2002 Audi S6 Avant

2002 Audi S6 Avant

Perspective is an interesting thing. Just a few days ago, I looked at an S6 4.2 Avant – a car that never came to the U.S.. It was certainly potent, with 285 stomping V8 horsepower. Even more potent was the Plus version linked in the article, with enough power to match rivals from Mercedes-Benz and BMW. But here in America, we bemoaned the lack of importation of these models; worse still, Audi’s U.S. lineup went decidedly soft following the discontinuation of the 20V turbocharged inline-5 S6 in 1995. Indeed, another S model wouldn’t appear here until 2000.

But only a half decade after the most potent S-car had launched out of quattro GmbH, Audi gave us a reason to celebrate. The S6 Avant returned to U.S. shores, and it was even more powerful than the Plus model had been. Now with 5V technology, the BBD 4.2 V8 cranked out 340 horsepower. Like the 4.2 sedan we just looked at, the flares were widened and door blades made the stance more aggressive. Special interior details abounded; sport seats and steering wheel (comfort seats were a no-cost option), Alcantara headliner, and carbon fiber trim let the driver know they were at the wheel of a special model. Audi’s signature Avus wheel design appeared in 17″, but uniquely 8″ wide and in lower offset than either the S8 or S4 models’ wheels. The 1BE sport suspension was 20mm lower and 30% stiffer than the standard models. And though it looked like the rest of the subdued, understated early 2000s lineup, the Avant scooted; 0-60 was gone in 6.5 seconds, the standing quarter mile in 14.5, and the S6 could pretty effortlessly brush against its electronically limited 155 mph top speed. Reviews and owners alike chime in with the same song: like the E39 M5, this is a car that does everything, and does everything well.…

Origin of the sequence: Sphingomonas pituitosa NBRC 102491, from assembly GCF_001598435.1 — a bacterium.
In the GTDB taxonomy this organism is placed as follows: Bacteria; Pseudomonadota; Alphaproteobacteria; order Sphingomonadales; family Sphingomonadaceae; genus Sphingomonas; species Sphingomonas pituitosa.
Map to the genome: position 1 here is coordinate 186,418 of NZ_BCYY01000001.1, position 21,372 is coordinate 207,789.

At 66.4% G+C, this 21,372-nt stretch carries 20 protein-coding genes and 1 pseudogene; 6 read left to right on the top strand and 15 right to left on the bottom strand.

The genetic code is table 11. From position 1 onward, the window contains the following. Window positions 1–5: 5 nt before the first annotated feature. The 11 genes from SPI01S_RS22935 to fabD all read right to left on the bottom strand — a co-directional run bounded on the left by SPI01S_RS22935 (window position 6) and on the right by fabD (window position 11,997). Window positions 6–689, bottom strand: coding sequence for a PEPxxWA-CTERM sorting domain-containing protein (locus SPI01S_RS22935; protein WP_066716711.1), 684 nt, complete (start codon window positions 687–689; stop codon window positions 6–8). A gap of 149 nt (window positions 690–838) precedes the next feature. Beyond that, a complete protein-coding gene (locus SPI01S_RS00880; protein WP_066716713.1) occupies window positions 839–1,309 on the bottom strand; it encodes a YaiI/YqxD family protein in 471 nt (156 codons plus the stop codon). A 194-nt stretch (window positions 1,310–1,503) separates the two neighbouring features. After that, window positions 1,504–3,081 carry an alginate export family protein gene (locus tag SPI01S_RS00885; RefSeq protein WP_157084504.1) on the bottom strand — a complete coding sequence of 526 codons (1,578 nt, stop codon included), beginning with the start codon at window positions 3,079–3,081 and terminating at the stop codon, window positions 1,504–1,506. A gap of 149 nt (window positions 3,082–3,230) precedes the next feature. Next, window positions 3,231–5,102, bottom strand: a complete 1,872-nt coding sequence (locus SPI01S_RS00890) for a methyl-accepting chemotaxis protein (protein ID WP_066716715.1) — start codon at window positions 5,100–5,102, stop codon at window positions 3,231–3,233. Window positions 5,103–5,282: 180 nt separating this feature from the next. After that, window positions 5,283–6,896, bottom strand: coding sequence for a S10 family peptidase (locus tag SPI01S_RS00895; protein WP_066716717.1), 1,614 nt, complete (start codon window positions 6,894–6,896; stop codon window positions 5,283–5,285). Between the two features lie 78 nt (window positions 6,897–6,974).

2002 Audi S6 Avant 6-speed

2002 Audi S6 Avant 6-speed

Seriously, what’s the deal? Almost immediately after completing expensive 6-speed manual swaps, both S6 and S8s come up for sale. Today’s example, having covered about 9,000 miles since its swap, might be one of the most traveled examples with a manual swap that I’ve seen. Are the results not what people were expecting? That the manual was combined with the S4’s similar V8 in a package that many enthusiasts love would tend to be an indication that the output of this equation should be quite good. Yet, it’s frankly not all that uncommon to run across a manual swapped C5 or D2 that, after several thousand dollars worth of work and programming, is now up for sale. There’s even one near me for under $4,000 – complete!

So what do you think the deal is?

CLICK FOR DETAILS: 2002 Audi S6 Avant 6-speed on Denver Craigslist